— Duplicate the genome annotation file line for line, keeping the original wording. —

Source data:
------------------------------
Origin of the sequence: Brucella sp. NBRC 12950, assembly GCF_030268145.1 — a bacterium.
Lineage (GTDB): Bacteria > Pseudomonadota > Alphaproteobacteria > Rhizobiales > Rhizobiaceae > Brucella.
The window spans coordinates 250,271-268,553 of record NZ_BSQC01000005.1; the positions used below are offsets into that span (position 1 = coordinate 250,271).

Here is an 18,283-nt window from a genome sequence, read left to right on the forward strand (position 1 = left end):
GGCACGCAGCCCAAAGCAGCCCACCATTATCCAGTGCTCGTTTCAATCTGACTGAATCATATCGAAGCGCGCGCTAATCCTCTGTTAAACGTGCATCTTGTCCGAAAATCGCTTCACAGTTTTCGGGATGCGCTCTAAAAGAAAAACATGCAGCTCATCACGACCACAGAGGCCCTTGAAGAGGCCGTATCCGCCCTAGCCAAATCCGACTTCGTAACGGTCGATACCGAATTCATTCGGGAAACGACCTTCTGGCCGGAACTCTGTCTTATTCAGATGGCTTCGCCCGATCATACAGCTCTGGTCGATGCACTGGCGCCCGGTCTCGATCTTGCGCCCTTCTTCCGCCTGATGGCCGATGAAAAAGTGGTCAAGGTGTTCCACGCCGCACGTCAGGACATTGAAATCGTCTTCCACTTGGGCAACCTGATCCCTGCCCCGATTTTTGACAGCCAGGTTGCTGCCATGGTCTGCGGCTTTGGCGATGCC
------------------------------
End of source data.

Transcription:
Origin of the sequence: Brucella sp. NBRC 12950, assembly GCF_030268145.1 — a bacterium.
Lineage (GTDB): Bacteria > Pseudomonadota > Alphaproteobacteria > Rhizobiales > Rhizobiaceae > Brucella.
The window spans coordinates 250,271-268,553 of record NZ_BSQC01000005.1; the positions used below are offsets into that span (position 1 = coordinate 250,271).

Here is an 18,283-nt window from a genome sequence, read left to right on the forward strand (position 1 = left end):
GGCACGCAGCCCAAAGCAGCCCACCATTATCCAGTGCTCGTTTCAATCTGACTGAATCATATCGAAGCGCGCGCTAATCCTCTGTTAAACGTGCATCTTGTCCGAAAATCGCTTCACAGTTTTCGGGATGCGCTCTAAAAGAAAAACATGCAGCTCATCACGACCACAGAGGCCCTTGAAGAGGCCGTATCCGCCCTAGCCAAATCCGACTTCGTAACGGTCGATACCGAATTCATTCGGGAAACGACCTTCTGGCCGGAACTCTGTCTTATTCAGATGGCTTCGCCCGATCATACAGCTCTGGTCGATGCACTGGCGCCCGGTCTCGATCTTGCGCCCTTCTTCCGCCTGATGGCCGATGAAAAAGTGGTCAAGGTGTTCCACGCCGCACGTCAGGACATTGAAATCGTCTTCCACTTGGGCAACCTGATCCCTGCCCCGATTTTTGACAGCCAGGTTGCTGCCATGGTCTGCGGCTTTGGCGATGCC